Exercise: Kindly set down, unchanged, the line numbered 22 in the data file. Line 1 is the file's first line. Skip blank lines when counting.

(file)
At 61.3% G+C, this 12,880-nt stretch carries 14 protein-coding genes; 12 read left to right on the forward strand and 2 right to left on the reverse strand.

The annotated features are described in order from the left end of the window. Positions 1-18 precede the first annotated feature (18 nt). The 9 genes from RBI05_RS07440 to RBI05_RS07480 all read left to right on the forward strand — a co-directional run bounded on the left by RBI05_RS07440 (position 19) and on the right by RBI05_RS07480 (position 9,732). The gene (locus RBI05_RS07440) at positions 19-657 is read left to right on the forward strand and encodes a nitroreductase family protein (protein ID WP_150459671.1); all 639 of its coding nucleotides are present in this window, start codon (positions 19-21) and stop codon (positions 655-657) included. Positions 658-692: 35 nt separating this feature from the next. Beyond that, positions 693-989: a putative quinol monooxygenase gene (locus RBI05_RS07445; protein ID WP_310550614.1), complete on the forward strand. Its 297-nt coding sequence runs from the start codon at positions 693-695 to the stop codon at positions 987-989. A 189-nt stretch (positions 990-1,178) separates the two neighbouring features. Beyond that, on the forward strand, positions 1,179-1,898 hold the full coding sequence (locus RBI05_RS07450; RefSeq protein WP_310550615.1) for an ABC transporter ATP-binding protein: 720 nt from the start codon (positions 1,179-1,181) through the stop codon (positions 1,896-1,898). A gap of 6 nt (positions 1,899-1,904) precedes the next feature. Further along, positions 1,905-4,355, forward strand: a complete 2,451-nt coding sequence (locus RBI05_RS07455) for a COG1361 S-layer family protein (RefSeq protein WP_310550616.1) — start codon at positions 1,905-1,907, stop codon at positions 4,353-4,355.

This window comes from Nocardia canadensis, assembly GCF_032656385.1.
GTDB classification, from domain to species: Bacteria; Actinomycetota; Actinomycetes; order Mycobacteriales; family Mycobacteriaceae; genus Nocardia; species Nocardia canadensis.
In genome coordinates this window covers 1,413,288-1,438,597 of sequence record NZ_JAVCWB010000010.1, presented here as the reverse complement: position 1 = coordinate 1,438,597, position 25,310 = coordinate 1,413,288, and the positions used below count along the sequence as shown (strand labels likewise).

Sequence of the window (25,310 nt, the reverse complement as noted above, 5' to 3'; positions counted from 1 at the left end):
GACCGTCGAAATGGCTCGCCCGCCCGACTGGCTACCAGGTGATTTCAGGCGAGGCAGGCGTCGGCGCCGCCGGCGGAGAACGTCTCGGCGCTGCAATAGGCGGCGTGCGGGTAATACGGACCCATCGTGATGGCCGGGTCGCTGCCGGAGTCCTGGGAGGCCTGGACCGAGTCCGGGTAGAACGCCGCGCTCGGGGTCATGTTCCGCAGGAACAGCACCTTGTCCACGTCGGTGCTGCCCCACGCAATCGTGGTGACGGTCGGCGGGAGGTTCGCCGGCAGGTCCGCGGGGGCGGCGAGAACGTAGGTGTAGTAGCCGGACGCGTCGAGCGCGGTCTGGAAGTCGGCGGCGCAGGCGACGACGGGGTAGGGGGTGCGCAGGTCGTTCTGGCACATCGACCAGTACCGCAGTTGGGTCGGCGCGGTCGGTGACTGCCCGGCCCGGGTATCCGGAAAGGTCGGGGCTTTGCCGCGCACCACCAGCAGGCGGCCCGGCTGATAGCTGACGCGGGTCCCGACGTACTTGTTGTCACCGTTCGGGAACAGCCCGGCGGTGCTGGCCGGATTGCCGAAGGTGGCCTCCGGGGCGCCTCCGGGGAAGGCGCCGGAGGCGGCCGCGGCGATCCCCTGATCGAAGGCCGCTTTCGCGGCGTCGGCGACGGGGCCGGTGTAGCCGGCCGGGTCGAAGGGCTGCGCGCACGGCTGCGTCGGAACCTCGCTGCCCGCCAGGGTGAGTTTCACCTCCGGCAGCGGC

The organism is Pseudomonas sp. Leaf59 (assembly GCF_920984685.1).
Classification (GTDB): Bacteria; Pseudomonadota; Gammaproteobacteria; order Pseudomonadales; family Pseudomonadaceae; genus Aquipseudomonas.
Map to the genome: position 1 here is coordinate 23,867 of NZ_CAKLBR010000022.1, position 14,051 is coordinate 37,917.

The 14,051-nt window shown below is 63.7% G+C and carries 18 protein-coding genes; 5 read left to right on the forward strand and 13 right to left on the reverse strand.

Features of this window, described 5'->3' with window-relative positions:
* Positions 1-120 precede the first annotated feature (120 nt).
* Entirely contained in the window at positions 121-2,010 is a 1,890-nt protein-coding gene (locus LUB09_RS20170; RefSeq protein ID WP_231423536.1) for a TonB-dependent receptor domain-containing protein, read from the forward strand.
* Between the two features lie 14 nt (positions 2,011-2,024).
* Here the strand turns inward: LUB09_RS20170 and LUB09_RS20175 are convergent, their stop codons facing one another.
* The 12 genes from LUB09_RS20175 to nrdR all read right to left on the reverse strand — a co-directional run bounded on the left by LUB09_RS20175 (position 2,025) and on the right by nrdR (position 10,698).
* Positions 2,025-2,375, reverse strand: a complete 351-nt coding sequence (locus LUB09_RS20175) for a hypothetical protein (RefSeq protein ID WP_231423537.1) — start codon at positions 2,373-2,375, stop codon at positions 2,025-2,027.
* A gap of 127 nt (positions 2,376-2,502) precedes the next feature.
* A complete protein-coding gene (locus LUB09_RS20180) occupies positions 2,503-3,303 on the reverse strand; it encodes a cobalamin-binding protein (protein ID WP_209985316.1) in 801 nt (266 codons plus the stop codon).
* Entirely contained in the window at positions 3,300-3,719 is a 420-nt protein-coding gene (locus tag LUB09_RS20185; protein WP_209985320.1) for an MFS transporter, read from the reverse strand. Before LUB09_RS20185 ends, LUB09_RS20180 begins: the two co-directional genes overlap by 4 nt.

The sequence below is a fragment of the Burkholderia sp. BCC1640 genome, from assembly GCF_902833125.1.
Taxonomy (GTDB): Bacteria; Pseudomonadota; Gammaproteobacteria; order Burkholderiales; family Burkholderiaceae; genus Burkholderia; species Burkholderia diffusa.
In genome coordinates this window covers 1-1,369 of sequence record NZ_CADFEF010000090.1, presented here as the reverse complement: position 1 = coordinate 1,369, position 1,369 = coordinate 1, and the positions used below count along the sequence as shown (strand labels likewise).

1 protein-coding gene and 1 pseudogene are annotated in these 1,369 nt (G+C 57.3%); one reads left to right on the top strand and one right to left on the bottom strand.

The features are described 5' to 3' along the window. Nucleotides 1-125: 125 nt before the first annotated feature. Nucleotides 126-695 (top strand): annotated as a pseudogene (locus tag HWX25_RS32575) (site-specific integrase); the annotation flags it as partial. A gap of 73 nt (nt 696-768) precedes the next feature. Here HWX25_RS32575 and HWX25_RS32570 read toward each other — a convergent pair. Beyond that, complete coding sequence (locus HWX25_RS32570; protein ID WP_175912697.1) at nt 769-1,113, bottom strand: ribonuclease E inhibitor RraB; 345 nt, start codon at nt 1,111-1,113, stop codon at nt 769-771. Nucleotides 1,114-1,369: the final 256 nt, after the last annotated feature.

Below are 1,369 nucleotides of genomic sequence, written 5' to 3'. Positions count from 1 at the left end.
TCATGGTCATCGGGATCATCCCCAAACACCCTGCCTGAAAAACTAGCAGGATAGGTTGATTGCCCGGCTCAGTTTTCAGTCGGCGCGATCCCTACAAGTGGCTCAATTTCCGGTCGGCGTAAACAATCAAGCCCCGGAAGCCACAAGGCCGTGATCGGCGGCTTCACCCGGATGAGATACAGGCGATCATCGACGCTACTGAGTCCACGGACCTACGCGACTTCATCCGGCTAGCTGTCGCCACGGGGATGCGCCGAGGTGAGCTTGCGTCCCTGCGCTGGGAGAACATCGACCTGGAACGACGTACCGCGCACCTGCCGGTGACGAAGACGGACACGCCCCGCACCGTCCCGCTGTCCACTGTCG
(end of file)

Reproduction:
The sequence below is a fragment of the Burkholderia sp. BCC1640 genome, from assembly GCF_902833125.1.